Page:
Norwegian professor received death threats from Ethiopians in exile
One of the world’s leading experts on Ethiopia, professor Kjetil Tronvoll, is being harassed by Ethiopian authorities, and has received death threats from Ethiopians in exile.
Tronvoll is professor of peace and conflict studies at Bjørknes University College in Oslo and has done research on Ethiopia and Eritrea since the beginning of the 1990s.
He also has a background as a professor of human rights from the University of Oslo and has as a researcher been connected to the London School of Economics in the UK, Columbia University in the US, and Addis Ababa University in Ethiopia.
The ethnic and political divides are strong in Ethiopia and this isn't the first time Tronvoll's received harassment and threats.
However, when the Ethiopian prime minister Abiy Ahmed – who in 2019 was awarded the Nobel Peace Prize – launched an offensive military operation against The Tigray People's Liberation Front in November 2020, the agitation and threats against Tronvoll reached another level.
Organized campaign to discredit
The Norwegian professor’s analysis of the offensive was not well received in Addis Ababa. Authorities there started what Tronvoll calls a well-organized campaign to discredit him.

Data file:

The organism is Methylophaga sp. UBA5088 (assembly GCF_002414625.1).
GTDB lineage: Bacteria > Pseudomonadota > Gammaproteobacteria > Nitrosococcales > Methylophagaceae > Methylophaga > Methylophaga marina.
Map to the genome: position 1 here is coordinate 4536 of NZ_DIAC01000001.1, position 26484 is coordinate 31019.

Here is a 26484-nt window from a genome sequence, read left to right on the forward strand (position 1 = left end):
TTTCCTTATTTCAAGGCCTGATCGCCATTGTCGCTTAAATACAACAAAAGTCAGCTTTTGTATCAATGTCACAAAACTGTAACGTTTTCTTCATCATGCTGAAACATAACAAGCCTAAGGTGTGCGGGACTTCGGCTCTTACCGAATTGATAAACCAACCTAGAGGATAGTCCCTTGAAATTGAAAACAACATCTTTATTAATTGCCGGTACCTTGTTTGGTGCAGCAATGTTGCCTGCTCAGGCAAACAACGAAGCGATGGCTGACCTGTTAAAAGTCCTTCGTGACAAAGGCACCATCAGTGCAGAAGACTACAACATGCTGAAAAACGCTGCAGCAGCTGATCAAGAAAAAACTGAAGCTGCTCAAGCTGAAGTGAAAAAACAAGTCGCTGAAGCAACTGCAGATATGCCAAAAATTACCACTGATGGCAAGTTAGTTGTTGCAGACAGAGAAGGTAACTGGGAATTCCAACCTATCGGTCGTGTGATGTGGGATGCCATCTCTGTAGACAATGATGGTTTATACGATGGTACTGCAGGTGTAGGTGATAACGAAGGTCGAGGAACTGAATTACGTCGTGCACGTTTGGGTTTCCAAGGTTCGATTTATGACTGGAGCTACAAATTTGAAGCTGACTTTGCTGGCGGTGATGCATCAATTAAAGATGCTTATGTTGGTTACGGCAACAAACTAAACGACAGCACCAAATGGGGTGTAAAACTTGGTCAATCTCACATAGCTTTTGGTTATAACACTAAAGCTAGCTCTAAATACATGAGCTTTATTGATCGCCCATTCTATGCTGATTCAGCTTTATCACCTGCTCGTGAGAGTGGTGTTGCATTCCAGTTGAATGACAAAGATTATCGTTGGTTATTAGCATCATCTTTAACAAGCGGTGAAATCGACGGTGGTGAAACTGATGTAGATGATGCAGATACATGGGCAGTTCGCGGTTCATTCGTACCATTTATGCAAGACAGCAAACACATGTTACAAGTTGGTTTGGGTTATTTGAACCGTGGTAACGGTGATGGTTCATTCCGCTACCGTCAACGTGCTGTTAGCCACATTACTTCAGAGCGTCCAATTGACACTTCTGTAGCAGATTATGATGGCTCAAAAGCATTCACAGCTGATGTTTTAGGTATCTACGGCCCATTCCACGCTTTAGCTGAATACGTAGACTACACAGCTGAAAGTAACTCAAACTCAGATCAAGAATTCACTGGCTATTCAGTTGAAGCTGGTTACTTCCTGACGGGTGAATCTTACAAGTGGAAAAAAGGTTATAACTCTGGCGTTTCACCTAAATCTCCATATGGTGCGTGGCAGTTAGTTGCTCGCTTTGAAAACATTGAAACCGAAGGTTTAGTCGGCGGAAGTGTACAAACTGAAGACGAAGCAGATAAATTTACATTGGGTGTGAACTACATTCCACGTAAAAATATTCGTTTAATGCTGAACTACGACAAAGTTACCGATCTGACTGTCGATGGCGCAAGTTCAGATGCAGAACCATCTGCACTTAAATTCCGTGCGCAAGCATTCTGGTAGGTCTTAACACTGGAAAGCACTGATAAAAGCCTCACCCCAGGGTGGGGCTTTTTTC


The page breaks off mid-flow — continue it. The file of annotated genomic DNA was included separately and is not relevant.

The leader of the Ethiopian intelligence service INSA, Shumete Gizaw, among other things accused Tronvoll of being paid by the The Tigray People's Liberation Front to spread disinformation about the war in The Tigray Region.
The accusations are firmly rejected by Tronvoll.
Still, they were distributed by the Ethiopian national news agency ENA, and quickly reached Ethiopians in exile, also in Norway. This unleashed a storm of threats, including death threats.
Asked Norwegian foreign services to help
Toward the end of December, Tronvoll contacted the Norwegian Ministry of Foreign Affairs and asked them for help.
“There's an active coordinated campaign of hatred against me, from Ethiopian activists who are spreading false information and unfounded accusations, and which seemingly is coordinated with Ethiopian authorities,” he said.
Tronvoll asked that his case be brought up with Ethiopian authorities, and demanded that the accusation from the head of INSA was retracted.
The Norwegian MFA confirmed that they were taking the case seriously, and promised mid-January that the Norwegian embassy in Addis Ababa would address the issue “on a general basis” with Ethiopian authorities.
Hit back at critics
The harassment against Tronvoll however didn’t cease.
“I can inform you that the formal “campaign” against me in governmental media, where unfounded accusations are being promoted, continues,” he wrote in a new letter to the Norwegian MFA.
Recent statements from prime minister Abiy Ahmed do not suggest that the Ethiopian regime will stop at their attempts to discredit researchers like Tronvoll. At the beginning of this month, the Ethiopian prime minister tweeted to Ethiopians abroad to “hit back” at those who criticize the development in the country.
Had to cancel event